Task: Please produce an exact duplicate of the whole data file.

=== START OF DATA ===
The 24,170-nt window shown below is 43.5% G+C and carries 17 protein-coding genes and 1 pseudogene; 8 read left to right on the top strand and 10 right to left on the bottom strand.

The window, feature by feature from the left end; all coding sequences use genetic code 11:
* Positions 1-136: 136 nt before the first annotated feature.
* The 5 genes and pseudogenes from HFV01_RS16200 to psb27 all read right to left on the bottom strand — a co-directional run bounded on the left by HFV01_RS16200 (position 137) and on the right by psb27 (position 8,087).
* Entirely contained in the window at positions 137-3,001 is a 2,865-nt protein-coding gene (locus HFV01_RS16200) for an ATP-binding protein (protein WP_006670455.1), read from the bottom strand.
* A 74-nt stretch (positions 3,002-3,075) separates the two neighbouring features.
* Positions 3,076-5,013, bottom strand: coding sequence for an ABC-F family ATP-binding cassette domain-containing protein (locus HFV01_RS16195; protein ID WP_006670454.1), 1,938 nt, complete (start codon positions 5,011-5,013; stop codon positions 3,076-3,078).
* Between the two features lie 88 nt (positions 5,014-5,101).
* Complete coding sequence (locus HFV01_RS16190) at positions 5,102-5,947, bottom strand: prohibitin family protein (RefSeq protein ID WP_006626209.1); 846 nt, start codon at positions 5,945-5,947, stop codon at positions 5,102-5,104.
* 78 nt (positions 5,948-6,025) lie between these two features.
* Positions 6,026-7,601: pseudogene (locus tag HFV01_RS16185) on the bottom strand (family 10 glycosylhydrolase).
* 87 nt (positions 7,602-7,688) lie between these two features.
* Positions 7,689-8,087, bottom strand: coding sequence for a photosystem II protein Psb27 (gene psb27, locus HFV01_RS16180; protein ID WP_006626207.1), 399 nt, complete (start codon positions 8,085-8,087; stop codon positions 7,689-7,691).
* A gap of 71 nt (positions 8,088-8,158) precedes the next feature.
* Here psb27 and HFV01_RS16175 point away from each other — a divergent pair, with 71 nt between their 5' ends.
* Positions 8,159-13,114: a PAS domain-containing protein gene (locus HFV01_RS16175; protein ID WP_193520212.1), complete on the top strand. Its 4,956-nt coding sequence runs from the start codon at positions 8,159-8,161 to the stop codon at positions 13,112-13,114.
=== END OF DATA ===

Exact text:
The 24,170-nt window shown below is 43.5% G+C and carries 17 protein-coding genes and 1 pseudogene; 8 read left to right on the top strand and 10 right to left on the bottom strand.

The window, feature by feature from the left end; all coding sequences use genetic code 11:
* Positions 1-136: 136 nt before the first annotated feature.
* The 5 genes and pseudogenes from HFV01_RS16200 to psb27 all read right to left on the bottom strand — a co-directional run bounded on the left by HFV01_RS16200 (position 137) and on the right by psb27 (position 8,087).
* Entirely contained in the window at positions 137-3,001 is a 2,865-nt protein-coding gene (locus HFV01_RS16200) for an ATP-binding protein (protein WP_006670455.1), read from the bottom strand.
* A 74-nt stretch (positions 3,002-3,075) separates the two neighbouring features.
* Positions 3,076-5,013, bottom strand: coding sequence for an ABC-F family ATP-binding cassette domain-containing protein (locus HFV01_RS16195; protein ID WP_006670454.1), 1,938 nt, complete (start codon positions 5,011-5,013; stop codon positions 3,076-3,078).
* Between the two features lie 88 nt (positions 5,014-5,101).
* Complete coding sequence (locus HFV01_RS16190) at positions 5,102-5,947, bottom strand: prohibitin family protein (RefSeq protein ID WP_006626209.1); 846 nt, start codon at positions 5,945-5,947, stop codon at positions 5,102-5,104.
* 78 nt (positions 5,948-6,025) lie between these two features.
* Positions 6,026-7,601: pseudogene (locus tag HFV01_RS16185) on the bottom strand (family 10 glycosylhydrolase).
* 87 nt (positions 7,602-7,688) lie between these two features.
* Positions 7,689-8,087, bottom strand: coding sequence for a photosystem II protein Psb27 (gene psb27, locus HFV01_RS16180; protein ID WP_006626207.1), 399 nt, complete (start codon positions 8,085-8,087; stop codon positions 7,689-7,691).
* A gap of 71 nt (positions 8,088-8,158) precedes the next feature.
* Here psb27 and HFV01_RS16175 point away from each other — a divergent pair, with 71 nt between their 5' ends.
* Positions 8,159-13,114: a PAS domain-containing protein gene (locus HFV01_RS16175; protein ID WP_193520212.1), complete on the top strand. Its 4,956-nt coding sequence runs from the start codon at positions 8,159-8,161 to the stop codon at positions 13,112-13,114.